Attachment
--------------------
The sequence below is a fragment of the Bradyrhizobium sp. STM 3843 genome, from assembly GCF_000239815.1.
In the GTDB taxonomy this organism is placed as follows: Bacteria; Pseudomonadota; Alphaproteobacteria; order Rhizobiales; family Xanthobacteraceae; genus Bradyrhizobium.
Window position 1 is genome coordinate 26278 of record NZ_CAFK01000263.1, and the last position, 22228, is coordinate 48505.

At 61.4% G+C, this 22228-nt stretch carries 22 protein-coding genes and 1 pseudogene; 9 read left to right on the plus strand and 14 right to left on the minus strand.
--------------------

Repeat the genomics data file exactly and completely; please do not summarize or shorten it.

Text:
The sequence below is a fragment of the Bradyrhizobium sp. STM 3843 genome, from assembly GCF_000239815.1.
In the GTDB taxonomy this organism is placed as follows: Bacteria; Pseudomonadota; Alphaproteobacteria; order Rhizobiales; family Xanthobacteraceae; genus Bradyrhizobium.
Window position 1 is genome coordinate 26278 of record NZ_CAFK01000263.1, and the last position, 22228, is coordinate 48505.

At 61.4% G+C, this 22228-nt stretch carries 22 protein-coding genes and 1 pseudogene; 9 read left to right on the plus strand and 14 right to left on the minus strand.